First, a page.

Secondly, the previous owner hit something. Something big. Like a kid. Or Grandma. He ran over something and it's been plaguing my car since the day I bought it. Everything is out of alignment 1/4" to 1/2" on the right side. If you remember, my headlights won't close without hitting the hood and front fender. My radiator was bent in. My power steering pump was rubbing against the radiator hose, chewing a nice big hole in it. The front valence is cracked. And a recently discovered crack was found in the chassis. All these (and probably more) have made the repairs a lot harder to do.

The engine mounts are no exception either. When the mounts were in place, lowering the engine should cause them to sit pretty much on centre. Not in my car. Guess where they land...about 1/2" to the right of where they should be. Three hours of struggling to get the bolt holes atop the arms to fit into the engine mounts and I gave up. No amount of wiggling helped. The engine just wanted to sit half an inch to the right of where it should be.

I snagged help from two more people, one to hold a 2x4 between the engine bay and the engine and pulling on it, one to hold the light (me) and another to attempt to line them up with a steel pole. Eventually, we did get them in and the engine mounts secured. This should have been far far easier though.

The Result

The result is that I need more time to see how much this has helped. At low rpm (idle), there was some violent shaking on the steering wheel and engine bay. You could loosen a kidney stone just sitting in it. Last night's trip home felt much better. The weather has been significantly more temperate, too, no longer in the 20's in the morning. The 944 just doesn't like the cold weather. It does everything it can to fight to live in the winter. I hope with a few more trips, I'll be able to determine whether or not the mounts have solved most of the engine wobbling. The 944 engine consists of two belts, too, a timing belt and a balance belt that turns two counterweights that offset vibrations. If they're off one notch, the engine will also vibrate. I need to get into the timing system again and see how close they still are to perfect. But that's another nine hour job I won't be doing until I get another ten degrees on the highs.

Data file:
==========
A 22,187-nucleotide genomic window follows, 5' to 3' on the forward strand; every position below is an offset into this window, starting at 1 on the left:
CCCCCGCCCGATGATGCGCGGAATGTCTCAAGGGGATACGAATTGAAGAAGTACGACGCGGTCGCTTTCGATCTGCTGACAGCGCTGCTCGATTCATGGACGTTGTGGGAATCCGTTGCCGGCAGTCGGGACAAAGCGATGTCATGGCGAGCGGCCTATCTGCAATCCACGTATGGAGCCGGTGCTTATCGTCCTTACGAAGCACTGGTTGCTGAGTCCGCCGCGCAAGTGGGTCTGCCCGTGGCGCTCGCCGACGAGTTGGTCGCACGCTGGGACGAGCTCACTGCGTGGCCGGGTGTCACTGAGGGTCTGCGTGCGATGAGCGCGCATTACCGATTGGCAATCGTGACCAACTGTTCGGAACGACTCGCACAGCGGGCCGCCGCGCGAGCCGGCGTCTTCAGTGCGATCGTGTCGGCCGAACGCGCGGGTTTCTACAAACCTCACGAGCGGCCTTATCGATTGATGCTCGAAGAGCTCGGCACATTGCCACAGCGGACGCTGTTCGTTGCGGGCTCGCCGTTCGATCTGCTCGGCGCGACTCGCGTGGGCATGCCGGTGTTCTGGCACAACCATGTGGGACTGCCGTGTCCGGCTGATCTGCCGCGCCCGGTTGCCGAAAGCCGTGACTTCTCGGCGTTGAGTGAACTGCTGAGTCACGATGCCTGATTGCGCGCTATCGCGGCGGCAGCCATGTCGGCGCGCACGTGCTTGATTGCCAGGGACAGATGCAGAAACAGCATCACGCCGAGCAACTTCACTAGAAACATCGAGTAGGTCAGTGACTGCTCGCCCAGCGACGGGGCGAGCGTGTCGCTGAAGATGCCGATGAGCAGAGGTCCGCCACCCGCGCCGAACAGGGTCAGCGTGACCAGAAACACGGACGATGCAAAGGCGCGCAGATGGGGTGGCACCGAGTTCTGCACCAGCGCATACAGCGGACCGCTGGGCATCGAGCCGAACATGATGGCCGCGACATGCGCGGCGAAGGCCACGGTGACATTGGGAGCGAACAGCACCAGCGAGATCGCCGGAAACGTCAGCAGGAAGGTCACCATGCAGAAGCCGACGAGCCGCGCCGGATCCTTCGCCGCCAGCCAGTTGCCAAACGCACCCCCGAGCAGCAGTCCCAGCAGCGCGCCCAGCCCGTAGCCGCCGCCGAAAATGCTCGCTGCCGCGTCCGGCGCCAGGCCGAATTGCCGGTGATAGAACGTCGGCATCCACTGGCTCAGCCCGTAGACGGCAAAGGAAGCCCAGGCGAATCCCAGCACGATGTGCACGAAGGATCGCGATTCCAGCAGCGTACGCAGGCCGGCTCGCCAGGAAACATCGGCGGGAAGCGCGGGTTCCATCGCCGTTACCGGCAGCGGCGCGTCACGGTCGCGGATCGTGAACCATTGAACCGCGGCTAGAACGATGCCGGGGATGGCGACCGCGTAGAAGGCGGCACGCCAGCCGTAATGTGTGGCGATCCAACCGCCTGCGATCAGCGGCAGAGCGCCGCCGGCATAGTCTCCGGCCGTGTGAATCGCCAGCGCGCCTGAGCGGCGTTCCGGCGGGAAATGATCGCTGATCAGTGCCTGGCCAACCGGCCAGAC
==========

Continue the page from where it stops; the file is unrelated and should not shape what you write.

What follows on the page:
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Unread 03-18-2009, 09:03 PM
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ExitWound ExitWound is offline
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Join Date: Aug 2007
Location: Pennsylvania
Windshield Wipers Aligned Properly

It's been a nagging little problem. But as we all know, little nags on this car end up being huge procedures to fix. Such was alignment of the windshield wipers.

If you look in the picture above, you can see that the windshield wipers do not fall to the down position completely. Actually, they go down all the way, but return up three or four inches during its revolution. The fix for this is to adjust the arms that attach to the motor. Easier said than done.

In fact, this is the procedure that cracked the windshield the first time we attempted it. The motor at that time wasn't functional and was stuck. It only needed some lubrication. We ended up needing a $400 windshield too. This time, I would be careful.

To get to the motor, there's a lot that has to be removed first, as always. The plastic cover that protects the blower motor comes off. Then the blower motor itself has twelve screws, many easy to get to, some crammed in under the windshield. Then, after pulling the motor off, the wiper motor is exposed. You can't adjust it while attached to the car, of course, and so it has to be removed. Two screws sounds easy, but one is mounted under the windshield in a nook. From there, the motor can be removed.